Wednesday, December 9, 2009
Two Years To Live
Don't worry. This is not a proper medical diagnosis. It's just a sick game that popped into my head while driving home the other day from the hospital.
I'd been in for a routine checkup, which turned into a not-routine checkup and then a special look-and-see at the local hospital. No biggie really, the day off from the kids and a chance to hear some medical terms bantered about. Kinda fun for someone like me really. Even tried to get a little writing done, although it really sucked.
I just kind of wish they'd let me stay awake for the whole camera-on-the-screen in three weeks. It'd be really interesting and...well...though I do have the utmost confidence in the diagnostic and surgical skills of the attending physician, I was less than impressed with the history taking. In Germany, one doctor, your own, examines you and follows up in his office, but hands you off to doctors at the hospital for anything surgical. All of which means that it is not YOUR doctor performing the procedure. So you kind of have to count on them reading your chart for any previous history, medical or otherwise.
And, though I really hate to complain, I was less than impressed when I learned upon discharge that I had a tentative diagnosis of uterus septus, a condition present at birth where a vestigial fibrous septum divides the uterus into two, making it less than thirty percent likely to highly unlikely that a woman could carry a fetus to term. Which the intern was really happy to tell me about since it is a correctible problem, would neatly explain the previous year's miscarriages, and then allow me to carry a pregnancy to term. Nice.
My first reaction was one of utter relief and gratitude. Mind you, I have enough of a medical degree to understand what I was being told, and I just couldn't believe how fortunate I was to have carried three consecutive pregnancies, including a 39 week twin pregnancy, to term while having this condition. What a miracle! Uh yeah- the drugs must have still been wearing off.
Really hated to do it - I do know how nice it is to have a nice, pat answer, especially as an intern but...I had to ask. Was I understanding her correctly? Wasn't this more likely to be something that had developed within the last three years? What were the chances of three consecutive successful pregnancies, and twins to boot, with this condition?
Her face fell. She had no idea I already had kids. She hadn't bothered to read my record. History, history, history. They even teach it to veterinarians for Christ's sake. I can only hope she hadn't presented the case in rounds yet or she was going to be in serious trouble. "Oh. You probably don't have it then," she replied. "See you in three weeks." Great. I'm hoping they don't take off my left breast by mistake. Either one of them actually.
So I relied on basic medical knowledge - and the Internet - to come up with the major differentials on my own. I'm pretty sure I know what they are looking for - and even if the intern wasn't in on it, the chief of staff had mentioned something about it when I was coming out of the anesthesia. Always a good time to explain something to the patient, when they are half-coherent. But it registered enough that I'm not really worried, mostly interested, and just relieved to finally be taken seriously after three years of everyone telling me my symptoms were all in my head. Literally. And sending me to the shrink. (Who, by the way, thinks I'm just as crazy as everyone else, only not certifiably, and certainly not medically!)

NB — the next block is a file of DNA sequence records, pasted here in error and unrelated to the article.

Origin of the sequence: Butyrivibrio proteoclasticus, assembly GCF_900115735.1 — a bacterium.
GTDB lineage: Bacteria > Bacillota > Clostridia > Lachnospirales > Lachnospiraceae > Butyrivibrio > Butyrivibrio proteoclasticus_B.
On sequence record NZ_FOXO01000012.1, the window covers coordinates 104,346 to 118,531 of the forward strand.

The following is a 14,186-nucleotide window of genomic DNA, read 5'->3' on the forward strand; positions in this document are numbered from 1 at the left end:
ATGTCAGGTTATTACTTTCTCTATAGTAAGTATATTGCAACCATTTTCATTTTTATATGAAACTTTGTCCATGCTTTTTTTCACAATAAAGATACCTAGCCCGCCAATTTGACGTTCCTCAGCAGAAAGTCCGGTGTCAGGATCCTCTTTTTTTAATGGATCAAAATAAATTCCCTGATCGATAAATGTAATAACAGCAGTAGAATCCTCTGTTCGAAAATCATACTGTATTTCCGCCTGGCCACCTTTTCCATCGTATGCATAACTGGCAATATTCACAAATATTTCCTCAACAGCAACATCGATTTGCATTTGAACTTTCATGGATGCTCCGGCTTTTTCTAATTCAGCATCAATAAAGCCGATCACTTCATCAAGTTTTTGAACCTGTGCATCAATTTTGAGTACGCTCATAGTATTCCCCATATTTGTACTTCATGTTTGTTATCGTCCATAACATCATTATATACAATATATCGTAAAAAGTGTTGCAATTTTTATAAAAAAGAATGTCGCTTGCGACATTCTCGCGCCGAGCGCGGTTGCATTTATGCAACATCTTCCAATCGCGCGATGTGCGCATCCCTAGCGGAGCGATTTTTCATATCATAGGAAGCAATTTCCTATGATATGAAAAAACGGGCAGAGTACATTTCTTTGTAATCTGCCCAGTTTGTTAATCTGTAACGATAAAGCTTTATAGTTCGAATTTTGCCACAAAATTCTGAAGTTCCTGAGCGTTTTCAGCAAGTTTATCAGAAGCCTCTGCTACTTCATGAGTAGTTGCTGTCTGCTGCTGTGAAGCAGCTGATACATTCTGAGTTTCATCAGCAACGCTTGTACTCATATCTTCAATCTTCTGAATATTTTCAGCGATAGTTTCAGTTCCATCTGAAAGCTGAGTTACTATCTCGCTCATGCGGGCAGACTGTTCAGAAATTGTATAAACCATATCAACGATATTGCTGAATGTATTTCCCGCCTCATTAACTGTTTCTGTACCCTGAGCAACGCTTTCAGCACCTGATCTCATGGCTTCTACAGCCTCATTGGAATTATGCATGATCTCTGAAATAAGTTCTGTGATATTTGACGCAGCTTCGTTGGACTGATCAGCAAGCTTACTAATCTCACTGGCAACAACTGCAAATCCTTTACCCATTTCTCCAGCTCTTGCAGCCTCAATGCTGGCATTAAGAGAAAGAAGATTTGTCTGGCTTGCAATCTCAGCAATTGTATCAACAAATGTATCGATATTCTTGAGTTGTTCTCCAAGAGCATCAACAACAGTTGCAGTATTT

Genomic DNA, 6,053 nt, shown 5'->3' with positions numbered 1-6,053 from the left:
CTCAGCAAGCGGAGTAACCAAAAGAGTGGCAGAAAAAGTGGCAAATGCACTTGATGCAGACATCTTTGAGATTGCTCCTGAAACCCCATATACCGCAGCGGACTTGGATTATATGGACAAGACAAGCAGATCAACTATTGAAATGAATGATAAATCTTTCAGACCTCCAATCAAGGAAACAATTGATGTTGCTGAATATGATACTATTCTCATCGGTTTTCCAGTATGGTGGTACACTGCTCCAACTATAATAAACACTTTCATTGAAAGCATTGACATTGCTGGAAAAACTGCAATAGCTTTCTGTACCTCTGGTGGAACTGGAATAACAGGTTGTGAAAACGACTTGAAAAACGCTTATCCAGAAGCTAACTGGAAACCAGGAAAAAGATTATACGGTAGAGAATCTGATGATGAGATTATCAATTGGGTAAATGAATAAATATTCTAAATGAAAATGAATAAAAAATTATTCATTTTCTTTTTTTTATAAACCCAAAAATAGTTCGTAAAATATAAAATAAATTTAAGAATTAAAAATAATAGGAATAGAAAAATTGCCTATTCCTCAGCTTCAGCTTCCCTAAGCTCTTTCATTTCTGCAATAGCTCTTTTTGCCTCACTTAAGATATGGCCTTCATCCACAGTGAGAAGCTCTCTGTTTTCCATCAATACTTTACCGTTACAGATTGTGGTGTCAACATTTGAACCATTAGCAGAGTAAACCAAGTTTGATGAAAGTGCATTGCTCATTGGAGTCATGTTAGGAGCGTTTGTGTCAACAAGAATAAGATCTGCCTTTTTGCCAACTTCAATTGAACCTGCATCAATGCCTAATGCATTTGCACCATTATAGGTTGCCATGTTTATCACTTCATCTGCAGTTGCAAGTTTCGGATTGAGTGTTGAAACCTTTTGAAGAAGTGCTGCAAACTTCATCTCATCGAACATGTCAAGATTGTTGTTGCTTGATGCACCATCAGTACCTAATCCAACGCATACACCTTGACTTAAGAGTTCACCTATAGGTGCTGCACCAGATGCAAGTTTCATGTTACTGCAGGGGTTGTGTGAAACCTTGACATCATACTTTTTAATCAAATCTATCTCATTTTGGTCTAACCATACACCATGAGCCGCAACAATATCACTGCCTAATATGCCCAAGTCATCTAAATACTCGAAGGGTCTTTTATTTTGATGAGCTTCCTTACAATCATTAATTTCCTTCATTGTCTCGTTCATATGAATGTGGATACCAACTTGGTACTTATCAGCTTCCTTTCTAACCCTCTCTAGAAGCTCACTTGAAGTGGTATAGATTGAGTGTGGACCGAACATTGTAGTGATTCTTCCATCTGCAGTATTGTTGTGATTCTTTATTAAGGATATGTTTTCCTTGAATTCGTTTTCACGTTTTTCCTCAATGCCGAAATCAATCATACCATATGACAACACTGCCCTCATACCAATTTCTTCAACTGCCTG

But there is always that tiny feeling, that one-in-a-trillion chance that something goes wrong...that it could be the"C" word after all. (It's not, I promise, I looked up the chances and it is a billion times less probable than the uterus septus, if you don't believe me I'd have to go into all the medical details of why it is so highly impossible and my guess is noone needs to hear any more than they already have, honestly, it is not the"C" word.) But uterine cancer, which once again I do NOT have, has only a fifty percent five year survival rate. It is not good.
Which is what got me thinking about the two years to live.
Honestly, what would you do if you were given only two years to live? It really makes you prioritize your values.
My list does not bode well for my current European suburban housewife status.
1. Go to the beach. Swim in the ocean. Often.
2. Spend time in the sun. Again, regularly.
3. Work with wildlife again.
4. Hang out in the wild outdoors, the jungle, the desert, places with no people.
5. Live outside. Really be outdoors, not just venturing out into it in brief respites from rain and cold.
6. Have FUN with the kids. Teach them to be independent-thinkers and creative and to ignore the status quo, to be who THEY want and do what makes THEM happy and proud.
7. Hallucigenic drugs. Really. This one surprised me too(or doesn't it surpise you?) since , although sometimes reckless, I was always pretty cautious about not breaking the brain. But if I'm going to go anyway, might as well take a couple trips before the big one. I'd do yoga too, so get off the high horse! Really, you wouldn't try ANYTHING? Really? Two years to live, remember.
THE LIST will probably change my life more than the procedure. You see, the big shocker here, or maybe it's only a surprise to me since I've been hiding it from myself for the last seven years in order to be a good little girl and support my husband, well the truth is that most of what I value in life isn't present there at the moment. The kids obviously. And Damon too. (He just doesn't make the list out of discretion, count him as one of the kids.)
Maybe if I take enough drugs I won't miss the rest of it so much.
Or maybe I have more than two years to live and it's really time to start living NOW.